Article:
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O-020 Treatment of intracranial aneurysms with pipelinetm flex embolization device with shield technologytm : angiographic and safety outcomes at 1 year follow-up
  1. M MartÍnez-GaldÁmez1,
  2. S Lamin2,
  3. K Lagios3,
  4. T Liebig4,
  5. E Ciceri5,
  6. R Chapot6,
  7. L Stockx7,
  8. S Chavda2,
  9. C Kabbasch4,
  10. G Farago8,
  11. H Nordmeyer6,
  12. T Boulanger7,
  13. M Piano9,
  14. E Boccardi9
  1. 1Department of Interventional Neuroradiology/Endovascular Neurosurgery, Fundacion Jimenez Diaz, Madrid, Spain
  2. 2Interventional Neuroradiology. Radiology Department, Queen Elizabeth Hospital, Birmingham, UK
  3. 3Interventional Neuroradiology. Radiology Department, Hellenic Air Force Hospital, Athens, Greece
  4. 4Department of Neuroradiology, Institut für Neuroradiologie, Charite, Berlin, Germany
  5. 5Interventional Neuroradiology. Radiology Department, Foundation Neurological Institution ‘C Besta’ and Azienda Ospedaliera Universitaria Integrata, Milano, Italy
  6. 6Department of Neuroradiology, Alfried Krupp Krankenhaus, Essen, Germany
  7. 7Department of Neuroradiology, Ziekenhuizen Oost-Limburg, Genk, Belgium
  8. 8Interventional Neuroradiology. Radiology Department, Foundation Neurological Institution ‘C Besta’, Milano, Italy
  9. 9Department of Neuroradiology, Ospedale Niguarda Ca’ Granda, Milano, Italy


Introduction/Purpose The Pipeline™ Embolization Device (PED) is a flow-diverter available for treatment of intracranial aneurysms (IAs). We assessed the long-term safety and angiographic outcomes of a new generation of PED, Pipeline™ Flex Embolization Device with Shield Technology™ (Pipeline™ Shield). The Pipeline™ Shield device features the same implant and delivery system as the Pipeline™ Flex Embolization Device, but has been modified to include a surface synthetic biocompatible polymer to reduce the thrombogenicity of the braid surface.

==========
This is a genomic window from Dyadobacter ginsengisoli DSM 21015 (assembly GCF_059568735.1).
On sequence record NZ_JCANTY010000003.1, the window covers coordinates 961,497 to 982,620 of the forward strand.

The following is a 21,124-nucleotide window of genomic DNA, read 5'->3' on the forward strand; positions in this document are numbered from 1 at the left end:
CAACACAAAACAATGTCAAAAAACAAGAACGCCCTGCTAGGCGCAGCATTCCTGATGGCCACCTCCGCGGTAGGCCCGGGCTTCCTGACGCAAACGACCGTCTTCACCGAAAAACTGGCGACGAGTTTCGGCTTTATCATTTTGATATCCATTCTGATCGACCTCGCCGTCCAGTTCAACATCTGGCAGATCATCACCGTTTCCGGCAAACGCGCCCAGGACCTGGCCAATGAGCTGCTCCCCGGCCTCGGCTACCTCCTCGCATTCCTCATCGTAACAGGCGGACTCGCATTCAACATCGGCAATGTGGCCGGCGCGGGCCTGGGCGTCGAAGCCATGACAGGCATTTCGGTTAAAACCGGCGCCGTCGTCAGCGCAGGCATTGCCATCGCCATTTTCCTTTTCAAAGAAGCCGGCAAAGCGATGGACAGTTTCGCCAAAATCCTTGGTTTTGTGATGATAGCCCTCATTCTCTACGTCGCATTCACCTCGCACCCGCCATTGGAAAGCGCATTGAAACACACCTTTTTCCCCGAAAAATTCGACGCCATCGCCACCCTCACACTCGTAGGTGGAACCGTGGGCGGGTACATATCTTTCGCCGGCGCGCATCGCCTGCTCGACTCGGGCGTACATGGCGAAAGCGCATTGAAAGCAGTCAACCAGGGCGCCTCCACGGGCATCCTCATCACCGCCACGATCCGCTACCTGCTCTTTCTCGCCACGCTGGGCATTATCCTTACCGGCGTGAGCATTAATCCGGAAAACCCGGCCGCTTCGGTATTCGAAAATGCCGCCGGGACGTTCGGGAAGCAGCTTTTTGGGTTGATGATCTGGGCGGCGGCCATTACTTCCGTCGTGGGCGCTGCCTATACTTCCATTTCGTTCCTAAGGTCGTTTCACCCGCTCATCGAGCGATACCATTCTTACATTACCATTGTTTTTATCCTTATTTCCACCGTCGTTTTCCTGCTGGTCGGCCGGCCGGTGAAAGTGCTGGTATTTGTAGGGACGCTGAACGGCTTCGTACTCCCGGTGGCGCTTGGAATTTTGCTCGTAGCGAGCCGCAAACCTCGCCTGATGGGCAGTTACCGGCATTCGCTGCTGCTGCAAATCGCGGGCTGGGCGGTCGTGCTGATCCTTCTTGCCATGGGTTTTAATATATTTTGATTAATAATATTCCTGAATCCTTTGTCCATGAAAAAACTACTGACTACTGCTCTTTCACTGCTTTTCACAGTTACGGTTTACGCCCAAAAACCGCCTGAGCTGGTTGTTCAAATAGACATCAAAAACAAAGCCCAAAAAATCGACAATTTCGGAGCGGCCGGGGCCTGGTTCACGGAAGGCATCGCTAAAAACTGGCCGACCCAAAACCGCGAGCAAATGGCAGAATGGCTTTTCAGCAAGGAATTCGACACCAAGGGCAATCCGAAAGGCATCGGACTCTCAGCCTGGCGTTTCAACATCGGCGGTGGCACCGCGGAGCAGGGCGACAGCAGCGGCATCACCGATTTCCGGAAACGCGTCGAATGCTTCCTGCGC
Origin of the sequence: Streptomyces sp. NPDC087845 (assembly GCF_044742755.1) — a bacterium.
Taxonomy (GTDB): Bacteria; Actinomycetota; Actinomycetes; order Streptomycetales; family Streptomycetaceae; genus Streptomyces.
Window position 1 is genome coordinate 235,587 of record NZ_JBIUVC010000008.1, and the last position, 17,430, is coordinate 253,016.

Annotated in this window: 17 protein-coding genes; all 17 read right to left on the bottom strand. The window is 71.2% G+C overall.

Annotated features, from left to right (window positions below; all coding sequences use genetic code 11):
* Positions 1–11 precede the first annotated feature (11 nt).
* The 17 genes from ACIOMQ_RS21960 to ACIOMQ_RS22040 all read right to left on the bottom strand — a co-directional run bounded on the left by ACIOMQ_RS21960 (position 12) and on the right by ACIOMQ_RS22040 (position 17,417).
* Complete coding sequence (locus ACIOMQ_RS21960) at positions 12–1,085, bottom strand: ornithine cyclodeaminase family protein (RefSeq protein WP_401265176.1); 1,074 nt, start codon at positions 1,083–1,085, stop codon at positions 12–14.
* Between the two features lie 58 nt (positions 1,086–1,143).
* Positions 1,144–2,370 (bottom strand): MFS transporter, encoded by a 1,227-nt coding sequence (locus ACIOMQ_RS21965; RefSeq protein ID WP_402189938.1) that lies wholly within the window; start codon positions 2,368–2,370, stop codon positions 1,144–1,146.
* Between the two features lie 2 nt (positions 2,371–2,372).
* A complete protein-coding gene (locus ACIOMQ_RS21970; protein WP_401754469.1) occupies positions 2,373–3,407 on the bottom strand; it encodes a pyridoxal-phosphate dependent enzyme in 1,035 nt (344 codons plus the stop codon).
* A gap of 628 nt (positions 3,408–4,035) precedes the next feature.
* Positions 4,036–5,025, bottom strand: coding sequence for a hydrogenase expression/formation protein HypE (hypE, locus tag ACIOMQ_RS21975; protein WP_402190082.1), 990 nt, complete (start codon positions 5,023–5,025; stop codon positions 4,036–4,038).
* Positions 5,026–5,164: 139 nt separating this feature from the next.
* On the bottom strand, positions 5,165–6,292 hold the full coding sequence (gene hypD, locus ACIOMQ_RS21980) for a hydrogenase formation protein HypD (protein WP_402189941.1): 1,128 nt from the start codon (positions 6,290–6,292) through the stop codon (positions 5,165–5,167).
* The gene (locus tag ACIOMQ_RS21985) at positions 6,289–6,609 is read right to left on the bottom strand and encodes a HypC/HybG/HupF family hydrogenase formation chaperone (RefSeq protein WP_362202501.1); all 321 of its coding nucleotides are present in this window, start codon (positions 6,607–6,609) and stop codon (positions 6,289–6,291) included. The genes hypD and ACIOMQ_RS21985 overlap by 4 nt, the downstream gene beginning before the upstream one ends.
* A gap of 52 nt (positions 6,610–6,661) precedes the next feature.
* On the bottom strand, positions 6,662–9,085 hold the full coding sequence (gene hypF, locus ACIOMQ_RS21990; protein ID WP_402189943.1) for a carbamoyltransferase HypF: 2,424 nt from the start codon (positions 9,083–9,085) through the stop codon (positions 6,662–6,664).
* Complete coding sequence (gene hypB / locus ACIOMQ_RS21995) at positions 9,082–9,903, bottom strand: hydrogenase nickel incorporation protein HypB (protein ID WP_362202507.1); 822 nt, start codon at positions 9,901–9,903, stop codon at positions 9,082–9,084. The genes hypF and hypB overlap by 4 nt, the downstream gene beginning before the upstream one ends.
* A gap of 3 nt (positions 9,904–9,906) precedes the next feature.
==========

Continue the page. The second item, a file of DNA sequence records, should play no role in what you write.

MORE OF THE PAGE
Materials and Methods The Pipeline Flex Embolization Device with Shield Technology (PFLEX) study is a prospective, single-arm, multicenter study for the treatment of unruptured IAs using Pipeline Shield. Patients with IA located in the internal carotid artery (ICA) up to the carotid terminus or vertebral artery segment up to and including the posterior inferior cerebellar artery were included. The primary study endpoint was the occurrence of major stroke in the territory supplied by the treated artery or neurological death at 1 year post-procedure. An independent Clinical Events Committee (CEC) adjudicated all adverse events. The study also assessed angiographic outcomes at 1 year post-procedure, and angiographic images in standard and working views that corresponded to the treatment angiograms were interpreted by an independent core radiology laboratory.

Results Fifty patients with 50 unruptured target IAs, 49 (98%) saccular and 1 (2%) fusiform, were treated. The mean age was 53.0±13.01 years, and 82% (41/50) of the patients were female. The mean target aneurysm diameter was 8.82±6.15 mm. Twenty-four aneurysms (48%) were small (<7 mm), 14 (28%) were medium (7–12 mm), 11 (22%) were large (13–24 mm), and 1 (2%) was giant (≥25 mm). Forty-seven (94%) aneurysms were located in the internal carotid artery, and 3 (6%) were located in the vertebral artery. Device deployment was successful in all patients. The mean number of Pipeline Shield utilized per aneurysm was 1.1±0.27. Complete wall apposition was achieved immediately post-procedure in 48 (96%) cases. No major strokes or neurological deaths were reported through 1 year post-procedure. There were 3 procedure-related, serious adverse events (headache, diplopia and retroperitoneal hematoma) and 1 device-related serious adverse event (intracranial arterythrombosis) observed through 1 year follow up. Complete aneurysm occlusion was achieved in 83.9% of target aneurysms at 1 year post-procedure. There were no reports of target aneurysm recurrence or retreatment.

Conclusions The PFLEX study is the first prospective study to evaluate the use of the Pipeline Shield device. The results from the study are comparable to previously published results with the earlier generation devices, and demonstrate that the Pipeline Shield device is safe and effective for treatment of intracranial aneurysms.

Disclosures M. Martínez-galdámez: 2; C; Proctor and consultant for Medtronic. S. Lamin: 2; C; Proctor and consultant for Medtronic. K. Lagios: None. T. Liebig: 2; C; previously consulted and proctored for Covidien, Stryker, and MicroVention, and currently serves as a proctor and consultant for Sequent Medical.. E. Ciceri: None. R. Chapot: None. L. Stockx: None. S. Chavda: None. C. Kabbasch: None. G. Farago: None. H. Nordmeyer: None. T. Boulanger: None. M. Piano: None. E. Boccardi: 2; C; receives honoraria from Medtronic and serves as a consultant for Medtronic.

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